One day Abba Arsenius consulted an old Egyptian monk about his own thoughts someone noticed this and said to him, ‘Abba Arsenius, how is it that you with such a good Latin and Greek education, ask this peasant about your thoughts?’ He replied, ‘I have indeed been taught Latin and Greek, but I do not know even the alphabet of this peasant.’
—sayings of the desert
There are times in our lives when we are awe stuck with the simple holiness of individuals we encounter. All too many of us are wrapped up in the venture of making ourselves holy when we should practice the simple act of being holy. The Monk used the analogy of the alphabet to compare his knowledge to the (spiritual) knowledge of the peasant. Sometimes we miss the obvious because we are concentrating on the complicated. This is never truer than in our spiritual journeys. God did not make following Him a complicated task. That was man’s doing!
Today is the day to call ourselves to a simple form of prayer. The prayer that is just taking time to be with God. Let’s “put on hold” our quest of understanding all the mysteries of God and just spend some time with Him. Practice your spiritual ABC’s today.
It was said of him that he had a hollow in his chest channeled out by the tears which fell from his eyes all his life while he sat at his manual work. When Abba Poemen learned that he was dead, he said weeping, ‘Truly you are blessed, Abba Arsenius, for you wept for yourself in this world! He who does not weep for himself here below will weep eternally hereafter; so it is impossible not to weep, either voluntarily or when compelled through suffering.’
—- Sayings of the Desert
How many of us really take sin seriously enough to weep for ourselves. In a world of much rationalization and warped reasoning, it is woefully easy to excuse ourselves from blame for anything. In the early ‘70s, psychiatrist Karl Menninger wrote a book entitled Whatever Became of Sin? Years after Dr. Menninger’s death, his question still remains. Our culture has scraped the idea of sin as glibly as we dispose of our obsolete cell phones and computers. People who attend our churches don’t want to hear anything on Sunday that would upset them or cause just the slightest feeling of discomfort. When the words of the pastor or scripture itself cause introspection, it is time to flee. After all, I come to church to make myself feel better.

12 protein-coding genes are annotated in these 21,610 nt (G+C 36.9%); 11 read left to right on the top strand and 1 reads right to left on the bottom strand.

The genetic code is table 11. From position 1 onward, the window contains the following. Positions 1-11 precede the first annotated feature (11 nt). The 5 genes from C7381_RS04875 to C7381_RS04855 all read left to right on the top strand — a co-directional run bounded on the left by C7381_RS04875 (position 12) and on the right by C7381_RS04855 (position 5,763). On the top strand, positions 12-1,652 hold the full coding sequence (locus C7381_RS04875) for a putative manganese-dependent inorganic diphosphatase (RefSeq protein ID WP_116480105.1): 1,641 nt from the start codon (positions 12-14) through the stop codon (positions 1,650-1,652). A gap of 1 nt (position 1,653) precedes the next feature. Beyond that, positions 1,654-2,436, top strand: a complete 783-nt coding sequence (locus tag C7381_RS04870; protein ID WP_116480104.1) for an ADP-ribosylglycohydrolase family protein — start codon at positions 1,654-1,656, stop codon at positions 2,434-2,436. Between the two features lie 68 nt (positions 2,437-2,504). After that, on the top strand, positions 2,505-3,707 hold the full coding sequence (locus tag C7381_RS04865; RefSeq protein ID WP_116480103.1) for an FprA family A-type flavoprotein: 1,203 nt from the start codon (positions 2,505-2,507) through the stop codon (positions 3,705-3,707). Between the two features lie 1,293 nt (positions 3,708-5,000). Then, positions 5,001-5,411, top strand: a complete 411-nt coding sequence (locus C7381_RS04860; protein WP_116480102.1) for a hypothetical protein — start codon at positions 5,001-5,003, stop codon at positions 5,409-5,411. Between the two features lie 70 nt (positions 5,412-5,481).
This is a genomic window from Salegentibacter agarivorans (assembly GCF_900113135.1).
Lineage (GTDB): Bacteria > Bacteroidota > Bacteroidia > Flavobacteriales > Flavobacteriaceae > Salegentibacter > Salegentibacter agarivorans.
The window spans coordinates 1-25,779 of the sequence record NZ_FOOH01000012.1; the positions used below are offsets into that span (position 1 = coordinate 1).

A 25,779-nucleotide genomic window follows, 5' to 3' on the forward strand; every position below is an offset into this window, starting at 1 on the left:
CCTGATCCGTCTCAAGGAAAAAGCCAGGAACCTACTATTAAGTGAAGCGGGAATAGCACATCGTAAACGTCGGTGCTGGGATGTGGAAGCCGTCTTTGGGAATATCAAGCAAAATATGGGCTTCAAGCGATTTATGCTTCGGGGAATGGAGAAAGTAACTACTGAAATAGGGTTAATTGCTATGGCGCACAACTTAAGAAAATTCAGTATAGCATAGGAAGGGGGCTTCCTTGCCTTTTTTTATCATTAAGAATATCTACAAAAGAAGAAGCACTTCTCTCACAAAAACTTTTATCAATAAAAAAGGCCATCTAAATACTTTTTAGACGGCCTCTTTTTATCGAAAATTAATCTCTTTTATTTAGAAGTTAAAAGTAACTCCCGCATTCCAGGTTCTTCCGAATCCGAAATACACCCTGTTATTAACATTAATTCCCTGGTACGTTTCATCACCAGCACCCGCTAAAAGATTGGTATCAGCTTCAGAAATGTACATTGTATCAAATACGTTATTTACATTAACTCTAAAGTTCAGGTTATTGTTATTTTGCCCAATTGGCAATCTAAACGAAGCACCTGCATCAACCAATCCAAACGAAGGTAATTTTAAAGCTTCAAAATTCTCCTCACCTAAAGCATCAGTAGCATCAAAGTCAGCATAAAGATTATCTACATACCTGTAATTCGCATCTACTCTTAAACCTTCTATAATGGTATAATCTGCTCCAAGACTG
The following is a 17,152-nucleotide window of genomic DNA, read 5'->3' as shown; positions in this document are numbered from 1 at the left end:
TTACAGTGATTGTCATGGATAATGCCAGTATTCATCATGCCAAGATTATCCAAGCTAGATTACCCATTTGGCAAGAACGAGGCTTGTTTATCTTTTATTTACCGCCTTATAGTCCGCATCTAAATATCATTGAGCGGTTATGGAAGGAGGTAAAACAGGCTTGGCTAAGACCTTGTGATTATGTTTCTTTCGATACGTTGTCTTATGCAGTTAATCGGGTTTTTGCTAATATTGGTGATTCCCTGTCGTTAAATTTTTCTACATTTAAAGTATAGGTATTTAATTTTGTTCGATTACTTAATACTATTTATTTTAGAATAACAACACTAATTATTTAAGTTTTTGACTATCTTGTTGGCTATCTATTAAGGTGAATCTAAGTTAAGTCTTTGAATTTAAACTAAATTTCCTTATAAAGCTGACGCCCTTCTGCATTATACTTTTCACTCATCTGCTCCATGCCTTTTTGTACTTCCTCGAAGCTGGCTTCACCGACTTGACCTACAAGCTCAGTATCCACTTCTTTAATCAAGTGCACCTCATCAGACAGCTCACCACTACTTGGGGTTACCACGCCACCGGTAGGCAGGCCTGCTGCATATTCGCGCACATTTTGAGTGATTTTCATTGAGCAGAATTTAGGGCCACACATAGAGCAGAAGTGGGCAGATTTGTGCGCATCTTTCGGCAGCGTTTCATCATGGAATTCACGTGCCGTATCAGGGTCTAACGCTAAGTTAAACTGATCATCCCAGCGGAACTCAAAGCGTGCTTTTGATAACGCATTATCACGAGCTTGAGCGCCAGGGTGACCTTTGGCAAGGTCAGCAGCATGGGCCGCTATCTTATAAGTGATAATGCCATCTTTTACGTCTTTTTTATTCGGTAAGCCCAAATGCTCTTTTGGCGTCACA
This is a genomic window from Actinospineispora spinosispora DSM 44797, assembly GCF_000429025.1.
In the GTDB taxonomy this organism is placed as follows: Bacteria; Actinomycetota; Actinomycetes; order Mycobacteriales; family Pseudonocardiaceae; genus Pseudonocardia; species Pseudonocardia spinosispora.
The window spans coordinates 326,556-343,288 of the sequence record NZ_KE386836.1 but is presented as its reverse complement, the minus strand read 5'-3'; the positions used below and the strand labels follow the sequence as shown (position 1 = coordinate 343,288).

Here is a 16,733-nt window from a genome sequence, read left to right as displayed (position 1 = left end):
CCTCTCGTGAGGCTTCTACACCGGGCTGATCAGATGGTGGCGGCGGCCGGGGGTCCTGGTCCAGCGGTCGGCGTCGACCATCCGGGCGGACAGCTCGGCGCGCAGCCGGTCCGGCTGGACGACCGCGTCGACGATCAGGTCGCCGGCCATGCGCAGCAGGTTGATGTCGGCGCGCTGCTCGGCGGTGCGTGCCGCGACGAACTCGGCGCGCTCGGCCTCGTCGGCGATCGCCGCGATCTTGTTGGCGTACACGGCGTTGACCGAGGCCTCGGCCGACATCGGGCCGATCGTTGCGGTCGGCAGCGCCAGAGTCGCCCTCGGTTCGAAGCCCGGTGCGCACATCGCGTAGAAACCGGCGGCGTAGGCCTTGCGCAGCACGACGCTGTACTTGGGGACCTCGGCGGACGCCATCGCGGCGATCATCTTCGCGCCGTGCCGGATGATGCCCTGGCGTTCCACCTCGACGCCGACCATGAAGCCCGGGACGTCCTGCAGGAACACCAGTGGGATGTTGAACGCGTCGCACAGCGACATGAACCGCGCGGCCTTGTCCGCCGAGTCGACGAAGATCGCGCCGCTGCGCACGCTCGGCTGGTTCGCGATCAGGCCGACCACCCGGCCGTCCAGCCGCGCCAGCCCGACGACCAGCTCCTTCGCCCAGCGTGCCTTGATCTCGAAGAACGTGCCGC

Abba Arsenius gives us an entirely different model for this matter. His feeling of sin was so deep that he spent untold hours weeping on his own behalf. Arsenius understood the gravity of the human condition and the gratefulness we should express because of God’s grace. No presumption was made that God loves us so much that we are forgiven even if do not repent. He wept for his own sins, and I believe the world would be a far better place if we did the same.